Alberta has enjoyed the advantages of its flourishing oil and gas industries for decades, becoming an economic juggernaut in Canada. Meanwhile, Saskatchewan has struggled to maintain and grow its economy. It was only a few years ago that Saskatchewan was able to proclaim itself a “have” province.
All year, the USSU lobbied for improved childcare, better Aboriginal inclusion on campus, a provincial scholarship plan and for consistent tuition increases. The budget took all these issues into consideration.
Within hours of Finance Minister Jim Flaherty's unveiling of the 2011 federal budget, opposition and lobby group leaders alike made it clear they were not in a position to support the government's financial proposals.
Education and training were of particular importance in the 2011 federal budget, entitled “A Low-Tax Plan for Jobs and Growth,” unveiled March 22.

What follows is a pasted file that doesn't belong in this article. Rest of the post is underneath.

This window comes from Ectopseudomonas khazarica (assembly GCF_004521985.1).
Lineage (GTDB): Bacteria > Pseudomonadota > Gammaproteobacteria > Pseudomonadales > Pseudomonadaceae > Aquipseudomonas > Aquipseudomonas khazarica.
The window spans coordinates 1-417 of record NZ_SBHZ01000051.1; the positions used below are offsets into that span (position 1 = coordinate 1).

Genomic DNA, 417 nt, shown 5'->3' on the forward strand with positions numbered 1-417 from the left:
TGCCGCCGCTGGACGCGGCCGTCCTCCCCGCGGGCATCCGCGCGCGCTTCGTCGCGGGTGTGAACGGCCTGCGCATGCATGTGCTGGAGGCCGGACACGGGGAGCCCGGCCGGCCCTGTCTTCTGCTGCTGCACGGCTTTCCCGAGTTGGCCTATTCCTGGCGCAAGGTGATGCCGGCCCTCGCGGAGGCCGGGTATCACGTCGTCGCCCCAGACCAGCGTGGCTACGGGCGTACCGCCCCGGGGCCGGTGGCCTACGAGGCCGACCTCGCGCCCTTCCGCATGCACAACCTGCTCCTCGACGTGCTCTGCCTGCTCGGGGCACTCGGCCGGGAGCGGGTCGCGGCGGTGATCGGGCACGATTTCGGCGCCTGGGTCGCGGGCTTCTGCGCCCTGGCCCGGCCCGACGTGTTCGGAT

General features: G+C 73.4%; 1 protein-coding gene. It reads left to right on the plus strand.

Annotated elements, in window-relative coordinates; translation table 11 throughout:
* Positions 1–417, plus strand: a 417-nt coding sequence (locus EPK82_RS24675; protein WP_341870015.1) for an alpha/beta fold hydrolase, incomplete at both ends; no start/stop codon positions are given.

Premier Brad Wall presented a $200 million cheque to the Saskatoon Health region Thursday morning, keeping a budget promise from 2008.
The University of Saskatchewan received a smaller grant increase to the operating budget from the provincial government than it had hoped for the 2010-11 school year.
The University of Saskatchewan Students' Union's 2010-11 operating budget predicts a deficit of $415,514, although VP operations and finance Scott Hitchings insists it is a "planned, one-year deficit."
While its title was “Leading the Way on Jobs and Growth,” the Conservatives' March 4 federal budget offered little for students seeking such prosperity in the near future. Although some funding previously cut was restored, it still adresses students as an afterthought.
Employment growth ”” including more support for youth seeking jobs ”” was one of the top priorities in the Conservative government's 2010 budget released on March 4.